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IMF projects China's economic growth to reach 5.2 pct in 2023

Updated: January 31, 2023 Source: Xinhua News Agency
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A woman walks past the International Monetary Fund (IMF) headquarters in Washington, D.C., the United States, March 30, 2021.(Photo by Ting Shen/Xinhua)

WASHINGTON, Jan. 30 (Xinhua) -- The International Monetary Fund (IMF) on Monday projected China's economy will grow by 5.2 percent in 2023, 0.8 percentage point higher than October 2022 forecast.

"Growth in China is projected to rise to 5.2 percent in 2023, reflecting rapidly improving mobility," the IMF said in the newly released update to its World Economic Outlook report.

Global growth is projected to fall from an estimated 3.4 percent in 2022 to 2.9 percent in 2023, then rise to 3.1 percent in 2024, the IMF said, noting that the historical average growth rate between 2000 and 2019 is 3.8 percent.

The IMF said the rise in central bank rates to fight inflation and Russia-Ukraine conflict continue to weigh on economic activity.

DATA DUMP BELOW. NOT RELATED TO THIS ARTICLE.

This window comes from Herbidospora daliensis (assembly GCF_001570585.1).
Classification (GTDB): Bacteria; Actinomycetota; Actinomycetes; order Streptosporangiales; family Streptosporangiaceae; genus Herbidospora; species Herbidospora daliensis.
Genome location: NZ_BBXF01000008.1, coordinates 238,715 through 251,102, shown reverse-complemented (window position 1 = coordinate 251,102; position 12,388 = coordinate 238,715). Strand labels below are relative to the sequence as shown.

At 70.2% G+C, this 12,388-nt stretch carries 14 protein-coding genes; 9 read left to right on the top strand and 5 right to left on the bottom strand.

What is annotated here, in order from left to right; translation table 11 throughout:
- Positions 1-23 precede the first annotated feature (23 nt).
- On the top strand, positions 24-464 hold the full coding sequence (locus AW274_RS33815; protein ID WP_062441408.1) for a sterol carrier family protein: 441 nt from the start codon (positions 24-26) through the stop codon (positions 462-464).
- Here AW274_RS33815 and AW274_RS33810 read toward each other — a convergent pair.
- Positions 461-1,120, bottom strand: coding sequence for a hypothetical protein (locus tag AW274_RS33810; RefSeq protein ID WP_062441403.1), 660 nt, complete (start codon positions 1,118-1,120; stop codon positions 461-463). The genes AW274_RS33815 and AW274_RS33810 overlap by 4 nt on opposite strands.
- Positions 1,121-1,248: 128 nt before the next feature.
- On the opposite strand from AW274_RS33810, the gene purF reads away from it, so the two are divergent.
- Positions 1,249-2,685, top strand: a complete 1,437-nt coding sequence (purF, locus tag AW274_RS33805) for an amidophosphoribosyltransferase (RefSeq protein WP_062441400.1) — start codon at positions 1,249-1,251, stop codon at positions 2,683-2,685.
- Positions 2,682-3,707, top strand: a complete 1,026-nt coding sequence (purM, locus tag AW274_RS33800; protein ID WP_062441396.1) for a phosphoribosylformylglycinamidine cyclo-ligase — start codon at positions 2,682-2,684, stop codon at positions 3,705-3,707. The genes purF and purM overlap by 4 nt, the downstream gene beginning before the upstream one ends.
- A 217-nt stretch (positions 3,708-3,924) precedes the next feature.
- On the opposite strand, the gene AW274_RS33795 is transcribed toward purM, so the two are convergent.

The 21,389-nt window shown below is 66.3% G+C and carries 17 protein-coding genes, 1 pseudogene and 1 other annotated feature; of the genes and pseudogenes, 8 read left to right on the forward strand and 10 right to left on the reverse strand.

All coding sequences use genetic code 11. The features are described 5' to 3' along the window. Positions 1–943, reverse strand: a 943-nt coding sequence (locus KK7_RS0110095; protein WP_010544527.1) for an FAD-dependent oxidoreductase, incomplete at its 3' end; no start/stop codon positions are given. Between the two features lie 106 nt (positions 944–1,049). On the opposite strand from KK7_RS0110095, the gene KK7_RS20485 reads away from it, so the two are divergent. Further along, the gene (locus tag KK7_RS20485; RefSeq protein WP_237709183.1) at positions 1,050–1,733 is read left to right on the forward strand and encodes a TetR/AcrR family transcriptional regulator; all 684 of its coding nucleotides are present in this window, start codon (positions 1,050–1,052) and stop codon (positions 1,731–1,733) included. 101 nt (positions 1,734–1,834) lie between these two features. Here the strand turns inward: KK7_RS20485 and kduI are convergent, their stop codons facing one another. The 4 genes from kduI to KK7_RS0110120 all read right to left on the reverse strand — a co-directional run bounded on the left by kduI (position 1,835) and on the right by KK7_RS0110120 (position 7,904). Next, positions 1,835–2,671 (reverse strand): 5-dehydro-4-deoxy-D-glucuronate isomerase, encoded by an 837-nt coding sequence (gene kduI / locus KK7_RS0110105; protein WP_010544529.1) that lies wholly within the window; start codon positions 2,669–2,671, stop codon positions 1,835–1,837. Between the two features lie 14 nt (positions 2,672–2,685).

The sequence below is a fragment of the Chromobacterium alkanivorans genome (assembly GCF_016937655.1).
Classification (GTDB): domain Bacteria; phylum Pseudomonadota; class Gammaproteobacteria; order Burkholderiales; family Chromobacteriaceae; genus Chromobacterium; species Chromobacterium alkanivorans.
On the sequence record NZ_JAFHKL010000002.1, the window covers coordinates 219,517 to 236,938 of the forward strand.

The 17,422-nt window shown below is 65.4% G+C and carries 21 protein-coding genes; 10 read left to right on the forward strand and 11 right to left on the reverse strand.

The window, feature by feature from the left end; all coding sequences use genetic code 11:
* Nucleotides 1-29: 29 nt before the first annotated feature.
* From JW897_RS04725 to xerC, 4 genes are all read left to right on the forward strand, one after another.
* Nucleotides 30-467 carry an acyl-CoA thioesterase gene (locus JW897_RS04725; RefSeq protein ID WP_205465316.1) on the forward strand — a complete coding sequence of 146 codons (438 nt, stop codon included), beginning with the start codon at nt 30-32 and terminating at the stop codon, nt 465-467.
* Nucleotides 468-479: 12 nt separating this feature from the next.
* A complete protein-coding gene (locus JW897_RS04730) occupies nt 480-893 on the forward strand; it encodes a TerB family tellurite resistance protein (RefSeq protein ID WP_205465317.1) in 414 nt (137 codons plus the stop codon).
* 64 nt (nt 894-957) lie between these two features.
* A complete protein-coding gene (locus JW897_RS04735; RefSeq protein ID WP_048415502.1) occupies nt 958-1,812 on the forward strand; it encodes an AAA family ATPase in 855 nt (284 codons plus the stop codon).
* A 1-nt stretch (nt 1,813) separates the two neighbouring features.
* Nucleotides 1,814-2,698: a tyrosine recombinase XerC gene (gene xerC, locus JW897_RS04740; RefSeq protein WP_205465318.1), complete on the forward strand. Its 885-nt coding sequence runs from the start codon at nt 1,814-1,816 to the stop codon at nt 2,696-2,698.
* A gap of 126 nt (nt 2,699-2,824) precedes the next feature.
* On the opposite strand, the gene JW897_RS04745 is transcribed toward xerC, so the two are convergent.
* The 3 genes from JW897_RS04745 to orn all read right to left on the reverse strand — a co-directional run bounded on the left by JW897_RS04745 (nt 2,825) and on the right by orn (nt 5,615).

Global inflation is expected to fall from 8.8 percent in 2022 to 6.6 percent in 2023 and 4.3 percent in 2024, still above pre-pandemic (2017-2019) levels of about 3.5 percent, according to the update.

The IMF said the rapid spread of COVID-19 in China dampened growth in 2022, but the recent reopening has paved the way for a faster-than-expected recovery.

This aerial photo taken on Jan. 27, 2023 shows the Qianwan Container Terminal of Qingdao Port in east China's Shandong Province. (Xinhua/Li Ziheng)

"Growth is expected to pick up in China with the full reopening in 2023," it said.

The update also said the balance of risks remains tilted to the downside, but adverse risks to global growth have moderated since the October 2022 report.

In most economies, amid the cost-of-living crisis, the priority remains "achieving sustained disinflation," the IMF said, noting that with tighter monetary conditions and lower growth potentially affecting financial and debt stability, it is necessary to deploy macro-prudential tools and strengthen debt restructuring frameworks. 

Editor: Jiang Feifan